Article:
The following is reprinted from a column in the UW Law School News. It was written by my colleague, Eric Taylor.
In this week’s column, we review three free online resources of historical legal documents relating to the formation and development of the United States of America. For students, scholars, history buffs, and interested citizens alike, there is a great deal of American treasure to be mined from these three resources.
Avalon Project : Documents in Law, History and Diplomacy (Yale Law School)
Online since 1996, this resource offers a truly remarkable and ambitious collection of historical materials. It includes documents from before the Magna Carta (1215) to the 9/11 Commission Report. A simple click on the “Documents Collection” link shows a list of discreet collections that looks much like a ladder through time. Listed below are just a few of the collections you’ll find:
- Ancient, Medieval and Renaissance Documents;
- The American Constitution – a Documentary History;
- Blackstone’s Commentaries on the Laws of England : 1765-1769;
- The Jefferson Papers;
- Presidential Papers;
- The Barbary Treaties 1816-1836;
- Confederate States of America : Papers;
- Nuremberg War Crimes Trial;
- Soviet-American Diplomacy;
- United Nations – Documents
One drawback to this site is that the vast majority of documents are in html. Nonetheless citation is given to the source document and many of these can be cited by their title, chapter, article, paragraph, and section numbers. In terms of sheer volume and easy access to primary documents defining the broad outlines of American and Western legal history, the Avalon Project is an outstanding source.
A Century of Lawmaking for a New Nation : U.S. Congressional Documents and Debates (1774-1875)
This resource is one component of the Library of Congress’ “American Memory” historical collections. The focus here is on the records and proceedings of the U.S. Congress over the first century of our Nation. Quoting from the website’s introductory remarks: “These documents record American history in the words of those who built our government.”
One look at the homepage immediately reveals the scope of this collection. A short list of the titles one may find here, include:
- Journals of the Continental Congress;
- Letters of Delegates to Congress;
- United States Statutes at Large;
- American State Papers;
- U.S. Serial Set (selected documents and reports);
- Journals of Congress;
- The Debates of Congress, featuring:
- Annals of Congress;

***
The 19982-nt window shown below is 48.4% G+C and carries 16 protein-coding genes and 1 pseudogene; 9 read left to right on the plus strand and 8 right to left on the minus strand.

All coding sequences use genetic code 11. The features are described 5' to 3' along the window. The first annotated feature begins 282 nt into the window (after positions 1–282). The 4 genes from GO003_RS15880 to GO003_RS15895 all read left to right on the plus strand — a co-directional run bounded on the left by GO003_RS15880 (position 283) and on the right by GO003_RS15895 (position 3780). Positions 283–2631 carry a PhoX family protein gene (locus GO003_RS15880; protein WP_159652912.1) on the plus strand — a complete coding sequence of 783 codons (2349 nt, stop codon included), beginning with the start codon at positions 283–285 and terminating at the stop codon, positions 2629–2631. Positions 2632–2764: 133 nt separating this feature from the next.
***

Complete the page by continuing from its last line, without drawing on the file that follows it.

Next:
- Register of Debates;
- Congressional Globe;
- Congressional Record
Most collections appear to be in PDF format, offering a digital facsimile of the original, though there are some in html. Readers can browse or search the content. Historical background, a citation guide and links to related information are also available.
ConSource : the Constitutional Sources Project
This is by far the most focused of the three online resources under review. ConSource offers a collection of primary and secondary sources related to the formation and ratification of the U.S. Constitution and the Bill of Rights. For a quick overview of the site’s content, click on the “All Collections” link at the bottom-right of the homepage.
Some of the collections may already be familiar to you, such as, The Federalist Papers and James Madison’s Notes of the Constitutional Convention; other collections may not be, such as the Bill of Rights’ Legislative History, the Papers of George Washington, or the State Ratification Debates. The documents are available in both html and PDF of the original source.
ConSource features two useful tools for searching constitutional content. The first, the Clause Browser is a pull down menu which directs the user to a particular clause by number. There is also an advanced search feature which allows you to search by constitutional topic or keyword.
Another interesting feature is the “Documents by Author” link at the bottom of the ConSource Collections page which includes many letters of correspondence among the Delegates to the Convention.
Most of the most powerful features of this collection are the constitutional cross-references. Below the text of each constitutional clause, ConSource contains cross references to other titles in the collection that are connected to the clause.
Although many of the documents in this collection are also available at the Avalon Project and elsewhere, the biggest strength of ConSource is that it has gathered these core documents together in one place.